The 25 cent piece of Canadian currency, also known as a quarter, has been in circulation since 1870. This coin was not actually part of the original currency of Canada when coins were first minted. In the beginning, coins were minted by the Royal Mint of London. Coins were created by the Royal Mint for fifty years before the Royal Canadian Mint was created for the nation.
In 1858, coins were minted by the Royal Mint for Canada which included a 20 cent piece. By 1870, the government of Canada decided to do away with the 20 cent piece and many were melted down to create the twenty five cent piece which is still used today as a popular form of currency. The obverse side of the twenty five cent piece has included the image of the reigning monarch at the time when the coin was created. The reverse side has changed through the years to depict varying imagines including maple boughs and a caribou.
Reverse Side Designs
From 1870 to 1936, the 25 cent piece did not change the reverse image. The crossed maple boughs were seen on this side of the coin and also appeared on 10 cent coins and 50 cent coins from 1858 to 1936.
From 1937 to 1972, 1974 to 1991, 1993, 1998 and 2001 to present, the 25 cent piece featured the icon caribou design. This image was created by Emanuel Hahn and was put in place to try and modernize the look of coins in Canada.
In 1967, a centennial 25 cent coin was created by Alex Colville as part of the 100th anniversary of the Canadian Confederation. This coin has the image of a bobcat on the reverse side.
In 1973, the 25 cent piece was known as the RCMP centennial and was designed by Paul Cederberg. This coin was made in celebration of the 100th anniversary of the Royal Canadian Mounted Police.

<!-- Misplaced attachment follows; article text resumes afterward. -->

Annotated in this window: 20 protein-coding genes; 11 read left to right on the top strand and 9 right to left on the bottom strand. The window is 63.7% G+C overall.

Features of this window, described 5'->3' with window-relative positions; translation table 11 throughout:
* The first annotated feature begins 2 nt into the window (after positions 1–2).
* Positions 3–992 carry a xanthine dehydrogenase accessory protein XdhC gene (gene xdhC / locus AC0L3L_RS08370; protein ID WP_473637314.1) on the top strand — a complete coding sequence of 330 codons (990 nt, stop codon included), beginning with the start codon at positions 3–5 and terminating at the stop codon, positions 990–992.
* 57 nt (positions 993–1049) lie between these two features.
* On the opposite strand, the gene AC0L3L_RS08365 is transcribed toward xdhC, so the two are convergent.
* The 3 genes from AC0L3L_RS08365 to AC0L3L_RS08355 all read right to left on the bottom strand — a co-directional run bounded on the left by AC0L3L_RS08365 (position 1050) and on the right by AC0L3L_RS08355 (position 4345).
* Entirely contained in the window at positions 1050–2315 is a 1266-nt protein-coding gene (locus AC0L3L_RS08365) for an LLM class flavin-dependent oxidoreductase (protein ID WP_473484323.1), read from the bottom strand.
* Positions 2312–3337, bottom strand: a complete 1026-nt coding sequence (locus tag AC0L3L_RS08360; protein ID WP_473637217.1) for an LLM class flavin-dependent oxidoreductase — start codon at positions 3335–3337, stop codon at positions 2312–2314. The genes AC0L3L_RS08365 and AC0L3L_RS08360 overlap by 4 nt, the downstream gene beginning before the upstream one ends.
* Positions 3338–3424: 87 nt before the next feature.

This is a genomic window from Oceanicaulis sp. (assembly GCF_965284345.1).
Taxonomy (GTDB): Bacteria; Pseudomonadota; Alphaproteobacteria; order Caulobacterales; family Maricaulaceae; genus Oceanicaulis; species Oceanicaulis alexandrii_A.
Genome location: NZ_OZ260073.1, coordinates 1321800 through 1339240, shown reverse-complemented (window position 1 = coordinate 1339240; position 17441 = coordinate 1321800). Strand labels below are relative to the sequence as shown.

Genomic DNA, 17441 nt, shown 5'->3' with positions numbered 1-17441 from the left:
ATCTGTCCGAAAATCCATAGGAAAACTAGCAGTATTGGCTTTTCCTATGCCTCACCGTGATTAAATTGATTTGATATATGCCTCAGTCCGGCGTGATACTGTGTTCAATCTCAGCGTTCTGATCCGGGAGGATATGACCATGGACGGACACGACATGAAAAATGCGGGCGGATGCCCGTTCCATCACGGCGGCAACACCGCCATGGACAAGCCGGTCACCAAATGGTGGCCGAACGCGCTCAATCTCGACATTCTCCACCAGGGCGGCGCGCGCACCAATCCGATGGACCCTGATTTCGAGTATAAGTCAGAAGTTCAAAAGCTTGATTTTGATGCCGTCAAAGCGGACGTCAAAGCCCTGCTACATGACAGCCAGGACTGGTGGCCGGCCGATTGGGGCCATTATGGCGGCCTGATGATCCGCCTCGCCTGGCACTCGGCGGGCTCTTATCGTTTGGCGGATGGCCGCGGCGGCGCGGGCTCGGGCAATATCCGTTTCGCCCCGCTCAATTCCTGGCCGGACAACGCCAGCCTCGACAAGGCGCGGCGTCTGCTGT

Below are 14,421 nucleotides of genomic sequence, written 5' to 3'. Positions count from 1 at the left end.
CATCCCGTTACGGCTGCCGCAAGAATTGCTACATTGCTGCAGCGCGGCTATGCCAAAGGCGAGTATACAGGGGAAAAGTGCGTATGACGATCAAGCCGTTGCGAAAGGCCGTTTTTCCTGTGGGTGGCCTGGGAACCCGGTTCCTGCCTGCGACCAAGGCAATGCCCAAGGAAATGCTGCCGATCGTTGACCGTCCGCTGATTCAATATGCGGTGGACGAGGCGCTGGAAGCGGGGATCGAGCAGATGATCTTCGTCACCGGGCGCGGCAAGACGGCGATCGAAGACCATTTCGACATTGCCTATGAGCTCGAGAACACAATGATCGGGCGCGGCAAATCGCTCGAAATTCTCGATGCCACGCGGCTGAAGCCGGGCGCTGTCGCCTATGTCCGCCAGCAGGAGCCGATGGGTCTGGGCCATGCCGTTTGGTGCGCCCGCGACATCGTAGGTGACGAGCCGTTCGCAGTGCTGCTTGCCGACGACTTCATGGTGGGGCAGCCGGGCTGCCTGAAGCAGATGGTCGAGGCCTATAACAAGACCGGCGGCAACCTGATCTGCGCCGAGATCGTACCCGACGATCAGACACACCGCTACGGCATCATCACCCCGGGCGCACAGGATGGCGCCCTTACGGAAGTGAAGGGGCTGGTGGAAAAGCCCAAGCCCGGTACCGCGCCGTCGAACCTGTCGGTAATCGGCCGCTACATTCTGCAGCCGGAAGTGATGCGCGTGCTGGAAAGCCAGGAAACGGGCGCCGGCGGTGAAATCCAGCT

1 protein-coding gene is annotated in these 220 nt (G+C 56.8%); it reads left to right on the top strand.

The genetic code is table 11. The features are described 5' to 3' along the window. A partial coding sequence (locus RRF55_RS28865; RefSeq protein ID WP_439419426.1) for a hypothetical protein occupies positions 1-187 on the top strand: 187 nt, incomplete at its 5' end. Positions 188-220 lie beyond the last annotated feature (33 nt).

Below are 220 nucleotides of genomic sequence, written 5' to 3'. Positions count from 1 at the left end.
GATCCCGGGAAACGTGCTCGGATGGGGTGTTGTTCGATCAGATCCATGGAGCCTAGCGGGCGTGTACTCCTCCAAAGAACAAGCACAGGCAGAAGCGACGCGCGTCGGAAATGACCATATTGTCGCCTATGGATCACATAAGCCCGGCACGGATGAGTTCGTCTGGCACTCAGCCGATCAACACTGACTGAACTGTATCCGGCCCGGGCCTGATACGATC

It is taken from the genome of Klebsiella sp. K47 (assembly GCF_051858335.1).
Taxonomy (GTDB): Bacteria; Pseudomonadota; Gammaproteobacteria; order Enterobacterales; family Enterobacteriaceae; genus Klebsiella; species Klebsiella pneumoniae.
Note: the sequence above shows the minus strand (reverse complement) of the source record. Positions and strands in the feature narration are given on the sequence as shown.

In 1992, several anniversary coins were created in honor of the 125th anniversary of the Confederation. The coins were designed based on a contest held nationally with an image used to represent every province and territory. Coins included:
Prince Edward Island
In 1999, several more coins were created with the 25 cent piece by the Royal Canadian Mint. Known as the Millennium Collection, the coins were created as part of a Creat a Centsation contest which saw the production of two series of 25 cent coins. The year 1999 was to commemorate the last 1,000 years. A different coin was created for every month of the year.
In the year 2000, the Royal Canadian Mint produced the second batch of the Create a Centsation contest which represented the hopes for the new millennium. This included:
In 2002, a coin was created to represent Canada Day and the 135th anniversary. The design on the reverse was created by Judith Chartier. In 2004, two coins were created based on the 25 cent piece. The IIe Sainte-Croix was in representation of the 400th anniversary of the first French settlement of North America while the Poppy coin was the first to be in color in circulation.
2005 saw three coins created. The Saskatchewan Centennial which featured the Western Meadowlark along with the Alberta Centennial with the design of a landscape in Alberta. That year also saw the production of the Year of the Veteran coin which was designed by Elaine Goble showing veterans of two different generations. The 25 cent piece continues to be a popular denomination for commemorative issues and we will see many more to come. To purchase older Quarters or to keep up with new releases, Colonial Acres coins is here to help.